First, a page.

This over cautiousness is a characteristic of all bureaucracies. When it comes to military bureaucracies the caution is compounded by political sensitivities and secrecy for security purposes. These are inevitable facts of life for military institutions. But they seem to create a culture of over-caution that threatens to undermine the very ideals the military is supposed to stand for in the first place.

It is a common complaint among military members that although they are supposed to stand for the defense of freedom, they often have very little of it in their own lives.

Likewise the free flow of (non-military) information should be one of the fundamentals of service life, but it is not. The top brass seem nervous even of the most innocuous information, if it has the slightest, remotest, tangential possibility of casting them in a bad light.

In the first edition of Japan Update I edited, we ran a story about a prehistoric comb which had been found on Camp Lester. This prompted several phone calls from a Marine archaeologist claiming we needed military permission before printing the story.

I pointed out that we had not originated the story, merely picked it up from a Japanese language newspaper. Had the military made the same request to the Japanese paper? I asked the archaeologist. He remained silent.

Although I felt I was being warned off, I decided to ignore the warning because the matter was so trivial and I was interested in finding out more about the 5000 year old comb.

I commissioned a reporter to write an in-depth article about the find. She went through the necessary protocols, wrote her piece and the archaeologist was very pleased. He telephoned me to say we had covered the archaeological find better than any other paper, including ones with more resources than us, like Stars And Stripes.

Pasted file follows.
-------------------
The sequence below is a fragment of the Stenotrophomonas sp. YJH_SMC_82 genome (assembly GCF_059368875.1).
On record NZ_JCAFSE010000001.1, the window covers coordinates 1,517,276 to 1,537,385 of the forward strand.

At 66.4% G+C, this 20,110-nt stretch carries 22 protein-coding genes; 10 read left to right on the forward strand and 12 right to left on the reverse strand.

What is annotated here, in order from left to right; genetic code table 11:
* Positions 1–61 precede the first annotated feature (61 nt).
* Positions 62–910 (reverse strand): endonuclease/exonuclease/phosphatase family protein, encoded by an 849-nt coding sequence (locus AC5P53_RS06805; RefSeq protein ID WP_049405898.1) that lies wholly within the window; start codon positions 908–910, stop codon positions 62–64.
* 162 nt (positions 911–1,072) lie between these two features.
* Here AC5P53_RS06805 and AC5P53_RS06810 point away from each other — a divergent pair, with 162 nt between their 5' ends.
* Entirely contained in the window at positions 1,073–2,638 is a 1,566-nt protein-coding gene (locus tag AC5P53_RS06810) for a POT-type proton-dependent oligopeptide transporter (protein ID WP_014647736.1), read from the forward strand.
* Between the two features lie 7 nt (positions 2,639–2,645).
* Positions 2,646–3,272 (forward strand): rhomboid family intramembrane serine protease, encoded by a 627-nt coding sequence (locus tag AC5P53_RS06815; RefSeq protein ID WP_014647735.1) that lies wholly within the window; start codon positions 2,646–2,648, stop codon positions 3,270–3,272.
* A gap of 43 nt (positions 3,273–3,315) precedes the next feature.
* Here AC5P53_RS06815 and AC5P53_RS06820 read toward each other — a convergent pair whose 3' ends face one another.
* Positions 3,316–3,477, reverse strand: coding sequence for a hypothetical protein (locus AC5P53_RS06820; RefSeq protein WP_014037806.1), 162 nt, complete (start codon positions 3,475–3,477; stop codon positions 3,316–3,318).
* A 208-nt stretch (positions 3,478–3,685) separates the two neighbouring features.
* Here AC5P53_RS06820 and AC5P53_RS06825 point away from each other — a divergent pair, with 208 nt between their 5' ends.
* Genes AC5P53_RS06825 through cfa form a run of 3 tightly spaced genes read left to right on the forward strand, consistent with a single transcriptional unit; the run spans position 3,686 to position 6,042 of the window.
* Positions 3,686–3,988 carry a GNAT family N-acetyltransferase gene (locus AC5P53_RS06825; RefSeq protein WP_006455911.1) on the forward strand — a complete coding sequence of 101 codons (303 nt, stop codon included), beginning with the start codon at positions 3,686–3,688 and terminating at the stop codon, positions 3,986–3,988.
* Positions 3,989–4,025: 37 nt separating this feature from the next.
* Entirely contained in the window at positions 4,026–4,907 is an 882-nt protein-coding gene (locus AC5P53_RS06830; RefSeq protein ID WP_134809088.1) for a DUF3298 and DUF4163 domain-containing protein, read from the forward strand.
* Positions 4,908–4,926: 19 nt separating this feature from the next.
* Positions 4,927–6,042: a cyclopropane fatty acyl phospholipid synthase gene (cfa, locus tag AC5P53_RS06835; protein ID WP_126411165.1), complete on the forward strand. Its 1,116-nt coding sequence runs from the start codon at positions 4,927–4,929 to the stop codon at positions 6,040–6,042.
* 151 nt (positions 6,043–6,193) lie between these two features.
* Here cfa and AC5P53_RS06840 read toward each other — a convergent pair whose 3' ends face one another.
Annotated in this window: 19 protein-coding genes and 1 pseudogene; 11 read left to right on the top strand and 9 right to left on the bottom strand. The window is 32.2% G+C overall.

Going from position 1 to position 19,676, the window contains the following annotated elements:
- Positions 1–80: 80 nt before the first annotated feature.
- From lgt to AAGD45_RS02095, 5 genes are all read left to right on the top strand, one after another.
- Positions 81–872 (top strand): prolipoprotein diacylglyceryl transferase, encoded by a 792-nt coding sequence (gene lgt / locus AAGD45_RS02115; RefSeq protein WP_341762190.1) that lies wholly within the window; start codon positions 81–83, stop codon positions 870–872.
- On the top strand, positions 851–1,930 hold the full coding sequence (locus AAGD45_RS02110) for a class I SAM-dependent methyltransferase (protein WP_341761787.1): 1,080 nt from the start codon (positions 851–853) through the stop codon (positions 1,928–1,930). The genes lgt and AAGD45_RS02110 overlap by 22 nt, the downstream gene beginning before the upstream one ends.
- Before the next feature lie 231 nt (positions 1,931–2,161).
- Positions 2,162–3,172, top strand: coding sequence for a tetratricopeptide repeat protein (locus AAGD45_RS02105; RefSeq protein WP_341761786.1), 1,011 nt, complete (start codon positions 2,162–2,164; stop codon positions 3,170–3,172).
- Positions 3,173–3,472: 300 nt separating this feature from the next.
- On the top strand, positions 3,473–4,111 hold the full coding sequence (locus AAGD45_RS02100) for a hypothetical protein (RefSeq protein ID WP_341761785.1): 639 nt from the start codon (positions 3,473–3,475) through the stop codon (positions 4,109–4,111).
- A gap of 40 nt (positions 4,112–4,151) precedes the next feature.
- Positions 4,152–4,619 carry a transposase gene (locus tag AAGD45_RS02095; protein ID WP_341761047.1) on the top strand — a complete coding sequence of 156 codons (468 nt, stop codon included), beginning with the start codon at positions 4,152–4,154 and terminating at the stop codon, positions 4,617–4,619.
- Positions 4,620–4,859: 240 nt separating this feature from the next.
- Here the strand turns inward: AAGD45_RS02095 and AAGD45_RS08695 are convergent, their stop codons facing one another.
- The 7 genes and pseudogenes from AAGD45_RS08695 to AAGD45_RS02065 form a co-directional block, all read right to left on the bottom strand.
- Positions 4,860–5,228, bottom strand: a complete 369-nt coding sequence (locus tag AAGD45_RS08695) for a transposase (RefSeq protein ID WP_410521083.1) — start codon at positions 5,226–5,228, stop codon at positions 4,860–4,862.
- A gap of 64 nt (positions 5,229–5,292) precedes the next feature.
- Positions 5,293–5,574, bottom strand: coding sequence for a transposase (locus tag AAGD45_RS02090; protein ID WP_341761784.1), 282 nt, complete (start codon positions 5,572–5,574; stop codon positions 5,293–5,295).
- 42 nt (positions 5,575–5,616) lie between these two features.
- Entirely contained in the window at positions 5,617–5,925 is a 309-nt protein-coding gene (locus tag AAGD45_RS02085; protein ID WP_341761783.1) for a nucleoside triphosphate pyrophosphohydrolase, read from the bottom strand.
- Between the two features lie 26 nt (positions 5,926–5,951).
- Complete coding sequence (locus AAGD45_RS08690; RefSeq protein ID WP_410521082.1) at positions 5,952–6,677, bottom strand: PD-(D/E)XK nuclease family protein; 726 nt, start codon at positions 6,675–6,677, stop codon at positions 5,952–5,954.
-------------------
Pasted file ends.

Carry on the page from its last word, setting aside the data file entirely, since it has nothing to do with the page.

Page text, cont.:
I was pleased he was pleased. But why, given this enthusiasm I wondered, was it necessary to go through the absurd quibbling about bureaucratic permissions, which could easily have resulted in no second story? Don’t tell me the comb site was of sensitive strategic importance.

A few issues later a reader named Peter Simpson wrote us a letter about a navy officer facing court martial for refusing an anti-anthrax vaccination. This prompted another phone call from a sinister sounding individual wanting to know the whereabouts of Peter Simpson. He divulged only that he was “an attorney” from “the government.” As this conversation was taking place on Japanese soil I asked which government he meant. The U.S. one he told me in gravelly, menacing tones. I kept him on hold for a while and he went away.

Recently a new newspaper was founded on Okinawa called Gateway Network News. Japan Update has been feeling lonely for some time, so it’s good to have a worthy competitor. We hope the new publication gains strength and becomes our friendly rival.

It seems though, they are already having problems with the brass. They have not gained permission to be distributed on some bases because they have not followed to the letter some protocol procedures.